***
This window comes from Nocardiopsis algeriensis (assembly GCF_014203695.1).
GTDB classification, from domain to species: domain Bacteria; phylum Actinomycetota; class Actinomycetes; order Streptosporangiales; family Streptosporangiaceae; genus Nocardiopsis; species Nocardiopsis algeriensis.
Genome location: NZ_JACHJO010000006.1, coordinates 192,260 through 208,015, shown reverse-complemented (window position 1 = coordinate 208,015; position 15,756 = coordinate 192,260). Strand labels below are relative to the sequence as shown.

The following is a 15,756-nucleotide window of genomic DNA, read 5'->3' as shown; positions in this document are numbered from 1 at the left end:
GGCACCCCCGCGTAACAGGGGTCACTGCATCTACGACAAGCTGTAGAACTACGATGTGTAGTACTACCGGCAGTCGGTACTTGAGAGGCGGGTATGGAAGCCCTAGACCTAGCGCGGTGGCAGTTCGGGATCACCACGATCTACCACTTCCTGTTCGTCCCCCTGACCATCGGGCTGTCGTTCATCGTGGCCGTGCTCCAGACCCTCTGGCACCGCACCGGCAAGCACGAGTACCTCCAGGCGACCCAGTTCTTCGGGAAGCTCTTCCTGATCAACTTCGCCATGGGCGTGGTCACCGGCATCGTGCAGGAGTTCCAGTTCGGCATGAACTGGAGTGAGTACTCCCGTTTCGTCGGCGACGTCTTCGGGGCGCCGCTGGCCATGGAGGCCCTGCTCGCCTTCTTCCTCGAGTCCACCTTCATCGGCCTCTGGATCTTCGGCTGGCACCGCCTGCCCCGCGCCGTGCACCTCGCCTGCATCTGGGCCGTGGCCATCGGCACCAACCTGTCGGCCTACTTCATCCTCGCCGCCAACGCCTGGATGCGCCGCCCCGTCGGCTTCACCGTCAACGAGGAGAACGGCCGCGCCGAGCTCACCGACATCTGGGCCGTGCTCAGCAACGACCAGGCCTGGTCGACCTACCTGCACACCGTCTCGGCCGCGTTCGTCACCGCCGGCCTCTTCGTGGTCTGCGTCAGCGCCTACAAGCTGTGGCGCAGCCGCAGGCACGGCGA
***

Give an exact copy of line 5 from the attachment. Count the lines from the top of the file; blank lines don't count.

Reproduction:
GGCACCCCCGCGTAACAGGGGTCACTGCATCTACGACAAGCTGTAGAACTACGATGTGTAGTACTACCGGCAGTCGGTACTTGAGAGGCGGGTATGGAAGCCCTAGACCTAGCGCGGTGGCAGTTCGGGATCACCACGATCTACCACTTCCTGTTCGTCCCCCTGACCATCGGGCTGTCGTTCATCGTGGCCGTGCTCCAGACCCTCTGGCACCGCACCGGCAAGCACGAGTACCTCCAGGCGACCCAGTTCTTCGGGAAGCTCTTCCTGATCAACTTCGCCATGGGCGTGGTCACCGGCATCGTGCAGGAGTTCCAGTTCGGCATGAACTGGAGTGAGTACTCCCGTTTCGTCGGCGACGTCTTCGGGGCGCCGCTGGCCATGGAGGCCCTGCTCGCCTTCTTCCTCGAGTCCACCTTCATCGGCCTCTGGATCTTCGGCTGGCACCGCCTGCCCCGCGCCGTGCACCTCGCCTGCATCTGGGCCGTGGCCATCGGCACCAACCTGTCGGCCTACTTCATCCTCGCCGCCAACGCCTGGATGCGCCGCCCCGTCGGCTTCACCGTCAACGAGGAGAACGGCCGCGCCGAGCTCACCGACATCTGGGCCGTGCTCAGCAACGACCAGGCCTGGTCGACCTACCTGCACACCGTCTCGGCCGCGTTCGTCACCGCCGGCCTCTTCGTGGTCTGCGTCAGCGCCTACAAGCTGTGGCGCAGCCGCAGGCACGGCGA